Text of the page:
3. Pack in the Protein
Proteins are essential to maintain muscle structure, rejuvenate muscles, and grow muscles. Proteins are amino acids which are the basic building blocks of our cells. Our bodies are made up of 20% protein, so it is important we intake protein throughout the day to not only help our muscles, but protein staves off hunger and keeps up fuller through the day.
There are essential amino acids which our bodies cannot make, so we need to ingest foods that provide these for us. Most animal food sources contain all the essential amino acids we need. these are meat, milk, and eggs. They keep our diet well rounded and make it easier for a kind of one-stop-shopping for amino acids.
If you’re not into meat, you can get proteins from vegetables, but you will need to combine many foods to get all the essential amino acids you need. Great sources of vegetable protein are nuts, soybeans, and beans.
4. Don’t Diet
Typically, diets don’t work. There are so many fad-diets and get-ripped-quick-schemes in the world, but many of them don’t work or just work for a small time. The reason they don’t work is because they don’t solve the problems we have with food. They don’t teach discipline.
Overdoing anything is easy. It’s simple to keep eating and to stay in bed. What’s hard is to stop eating when your body has had enough and to get out of bed and exercise. If it was easy, America wouldn’t have such a high obesity rate.
Diets only deprive you of what you want and make you want it more. When you cut things you like out of your diet, it might work for a little while and show you small gains, but more times than not, you will go back to eating cupcakes and ice cream, but this time you will eat more since you missed them so much.
When we deprive ourselves of something it usually leads to coming back to that thing heavier. Most people that diet, regain all the pounds they lost and two-thirds of them pack on even more weight and eat worse than previously.
Teaching yourself discipline is what enables you to eat things you like but keep the pounds off.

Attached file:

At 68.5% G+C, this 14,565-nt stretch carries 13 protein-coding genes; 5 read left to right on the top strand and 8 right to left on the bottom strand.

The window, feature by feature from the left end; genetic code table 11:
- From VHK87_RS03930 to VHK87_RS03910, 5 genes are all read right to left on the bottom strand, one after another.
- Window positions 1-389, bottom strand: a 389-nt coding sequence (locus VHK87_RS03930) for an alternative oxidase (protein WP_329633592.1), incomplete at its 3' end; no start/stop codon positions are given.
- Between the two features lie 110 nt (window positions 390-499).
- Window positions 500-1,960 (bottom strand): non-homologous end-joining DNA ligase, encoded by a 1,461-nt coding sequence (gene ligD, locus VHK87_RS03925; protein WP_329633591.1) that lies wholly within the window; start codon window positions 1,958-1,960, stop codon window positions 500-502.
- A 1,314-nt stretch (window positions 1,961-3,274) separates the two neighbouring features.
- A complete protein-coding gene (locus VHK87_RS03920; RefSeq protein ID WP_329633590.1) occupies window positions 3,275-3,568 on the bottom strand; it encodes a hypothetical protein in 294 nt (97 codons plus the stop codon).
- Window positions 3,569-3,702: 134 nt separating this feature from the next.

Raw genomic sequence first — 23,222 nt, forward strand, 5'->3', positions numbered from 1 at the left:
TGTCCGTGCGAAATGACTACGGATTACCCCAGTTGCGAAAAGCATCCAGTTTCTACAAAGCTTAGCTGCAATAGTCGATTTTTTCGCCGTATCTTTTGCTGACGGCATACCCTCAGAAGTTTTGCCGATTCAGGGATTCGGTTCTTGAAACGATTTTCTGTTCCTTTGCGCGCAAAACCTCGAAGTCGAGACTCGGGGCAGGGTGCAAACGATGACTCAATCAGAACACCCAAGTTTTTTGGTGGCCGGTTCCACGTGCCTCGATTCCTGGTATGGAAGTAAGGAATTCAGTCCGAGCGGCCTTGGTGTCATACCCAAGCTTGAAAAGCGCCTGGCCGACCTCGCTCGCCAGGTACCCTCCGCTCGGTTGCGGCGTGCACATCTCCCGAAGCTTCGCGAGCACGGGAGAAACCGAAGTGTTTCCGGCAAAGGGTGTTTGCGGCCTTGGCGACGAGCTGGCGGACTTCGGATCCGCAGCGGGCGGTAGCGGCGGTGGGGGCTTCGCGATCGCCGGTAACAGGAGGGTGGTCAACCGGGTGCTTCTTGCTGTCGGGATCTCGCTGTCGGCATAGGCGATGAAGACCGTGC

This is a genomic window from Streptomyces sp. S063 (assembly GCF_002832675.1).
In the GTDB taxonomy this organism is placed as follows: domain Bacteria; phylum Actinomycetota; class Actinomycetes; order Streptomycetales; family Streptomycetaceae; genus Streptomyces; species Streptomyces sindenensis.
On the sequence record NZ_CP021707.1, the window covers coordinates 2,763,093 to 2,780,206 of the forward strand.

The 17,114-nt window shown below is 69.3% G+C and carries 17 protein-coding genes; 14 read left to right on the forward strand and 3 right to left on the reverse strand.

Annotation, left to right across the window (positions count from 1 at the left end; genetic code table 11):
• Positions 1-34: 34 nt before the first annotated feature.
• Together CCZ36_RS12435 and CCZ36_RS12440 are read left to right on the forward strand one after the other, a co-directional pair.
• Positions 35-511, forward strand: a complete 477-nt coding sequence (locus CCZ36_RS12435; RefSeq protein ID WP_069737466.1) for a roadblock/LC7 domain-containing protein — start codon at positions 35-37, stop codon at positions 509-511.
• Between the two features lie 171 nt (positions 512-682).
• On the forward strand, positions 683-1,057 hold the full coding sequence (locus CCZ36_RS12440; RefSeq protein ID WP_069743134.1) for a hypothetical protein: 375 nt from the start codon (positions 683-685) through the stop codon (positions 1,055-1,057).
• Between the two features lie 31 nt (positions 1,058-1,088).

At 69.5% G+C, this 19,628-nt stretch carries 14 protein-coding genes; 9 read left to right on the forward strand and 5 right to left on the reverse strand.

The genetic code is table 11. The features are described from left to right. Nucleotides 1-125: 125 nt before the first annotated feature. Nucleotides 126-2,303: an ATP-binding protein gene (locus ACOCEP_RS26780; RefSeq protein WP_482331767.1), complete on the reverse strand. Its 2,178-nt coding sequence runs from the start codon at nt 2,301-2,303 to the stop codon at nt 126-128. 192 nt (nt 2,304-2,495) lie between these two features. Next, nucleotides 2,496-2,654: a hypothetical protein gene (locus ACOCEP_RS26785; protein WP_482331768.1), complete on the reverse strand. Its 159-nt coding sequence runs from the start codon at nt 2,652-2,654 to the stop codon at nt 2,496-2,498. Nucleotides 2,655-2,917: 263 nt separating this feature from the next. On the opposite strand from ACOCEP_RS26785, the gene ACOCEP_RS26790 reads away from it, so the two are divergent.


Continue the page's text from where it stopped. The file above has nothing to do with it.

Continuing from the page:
Moderation teaches you how to portion control. The key to losing unwanted pounds is to not ingest the amounts of calories that pack on those pounds. It’s okay to eat a cupcake every now and then, but have you ever thought about not eating the whole cupcake? Just eat a portion of it. Learn to give up excess. Food is energy and can bring us pleasure, just don’t over indulge.
If we deprive ourselves of what we want then we don’t learn any lessons. We don’t have to be all or nothing. The all-or-nothing way leads to bad practices and an unhealthy relationship with food. When we eat what we want, eventually the food will lose power over us and we won’t want it as much. If you don’t create a stigma towards food, you won’t desire it. It will just be food. Don’t put it on a pedestal.
6. Eat When Hungry
If you deprive yourself of food or starve yourself, you will cause moodiness and get hangry. Hanger is not good and can hurt relationships and make you mean. Hanger is a real thing. It’s a primal urge that keeps us alive. When we get super hungry it lessens our capacity for empathy and increases our urge to eat and kill–because our ancestors had to kill their food back in the day. So EAT, we get mean when we don’t eat.
Just eat for the right reasons. Don’t eat because you’re happy, sad, bored, or celebrating. Eat only when your body needs food. Slow down, put your fork down between bites and listen for your body’s cues of when it’s full. Take the time to practice mindful eating and pack your lunch for work or bring healthy snacks you can munch on throughout the day. Eat healthy protein and complex carbs to sustain your energy through the day and keep you fuller longer.